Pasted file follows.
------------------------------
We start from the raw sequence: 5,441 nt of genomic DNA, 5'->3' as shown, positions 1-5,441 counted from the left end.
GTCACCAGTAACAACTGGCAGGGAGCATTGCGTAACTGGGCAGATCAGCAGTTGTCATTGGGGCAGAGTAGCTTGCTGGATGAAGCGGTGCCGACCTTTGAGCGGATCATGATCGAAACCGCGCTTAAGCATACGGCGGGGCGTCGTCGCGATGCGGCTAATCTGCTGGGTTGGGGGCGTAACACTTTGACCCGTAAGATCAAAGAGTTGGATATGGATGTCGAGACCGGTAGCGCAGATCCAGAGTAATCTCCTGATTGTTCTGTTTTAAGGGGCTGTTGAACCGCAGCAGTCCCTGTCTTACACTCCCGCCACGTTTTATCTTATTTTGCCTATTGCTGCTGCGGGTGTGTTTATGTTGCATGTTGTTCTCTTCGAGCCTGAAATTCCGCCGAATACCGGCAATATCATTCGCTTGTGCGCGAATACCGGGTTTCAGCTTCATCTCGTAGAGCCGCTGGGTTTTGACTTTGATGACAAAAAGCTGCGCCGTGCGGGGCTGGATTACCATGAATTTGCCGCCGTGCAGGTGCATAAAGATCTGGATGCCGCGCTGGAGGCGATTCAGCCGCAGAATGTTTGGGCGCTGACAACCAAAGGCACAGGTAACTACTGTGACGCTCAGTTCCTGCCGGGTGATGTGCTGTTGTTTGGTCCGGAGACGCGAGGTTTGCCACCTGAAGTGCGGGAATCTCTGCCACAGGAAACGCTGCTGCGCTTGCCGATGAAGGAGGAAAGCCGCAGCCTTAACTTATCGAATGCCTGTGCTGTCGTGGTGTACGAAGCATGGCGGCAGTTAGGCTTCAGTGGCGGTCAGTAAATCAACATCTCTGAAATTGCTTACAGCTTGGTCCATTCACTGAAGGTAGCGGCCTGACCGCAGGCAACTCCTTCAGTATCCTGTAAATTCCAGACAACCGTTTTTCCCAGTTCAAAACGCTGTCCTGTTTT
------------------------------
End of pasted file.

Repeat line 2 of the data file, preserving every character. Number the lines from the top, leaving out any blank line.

GTCACCAGTAACAACTGGCAGGGAGCATTGCGTAACTGGGCAGATCAGCAGTTGTCATTGGGGCAGAGTAGCTTGCTGGATGAAGCGGTGCCGACCTTTGAGCGGATCATGATCGAAACCGCGCTTAAGCATACGGCGGGGCGTCGTCGCGATGCGGCTAATCTGCTGGGTTGGGGGCGTAACACTTTGACCCGTAAGATCAAAGAGTTGGATATGGATGTCGAGACCGGTAGCGCAGATCCAGAGTAATCTCCTGATTGTTCTGTTTTAAGGGGCTGTTGAACCGCAGCAGTCCCTGTCTTACACTCCCGCCACGTTTTATCTTATTTTGCCTATTGCTGCTGCGGGTGTGTTTATGTTGCATGTTGTTCTCTTCGAGCCTGAAATTCCGCCGAATACCGGCAATATCATTCGCTTGTGCGCGAATACCGGGTTTCAGCTTCATCTCGTAGAGCCGCTGGGTTTTGACTTTGATGACAAAAAGCTGCGCCGTGCGGGGCTGGATTACCATGAATTTGCCGCCGTGCAGGTGCATAAAGATCTGGATGCCGCGCTGGAGGCGATTCAGCCGCAGAATGTTTGGGCGCTGACAACCAAAGGCACAGGTAACTACTGTGACGCTCAGTTCCTGCCGGGTGATGTGCTGTTGTTTGGTCCGGAGACGCGAGGTTTGCCACCTGAAGTGCGGGAATCTCTGCCACAGGAAACGCTGCTGCGCTTGCCGATGAAGGAGGAAAGCCGCAGCCTTAACTTATCGAATGCCTGTGCTGTCGTGGTGTACGAAGCATGGCGGCAGTTAGGCTTCAGTGGCGGTCAGTAAATCAACATCTCTGAAATTGCTTACAGCTTGGTCCATTCACTGAAGGTAGCGGCCTGACCGCAGGCAACTCCTTCAGTATCCTGTAAATTCCAGACAACCGTTTTTCCCAGTTCAAAACGCTGTCCTGTTTT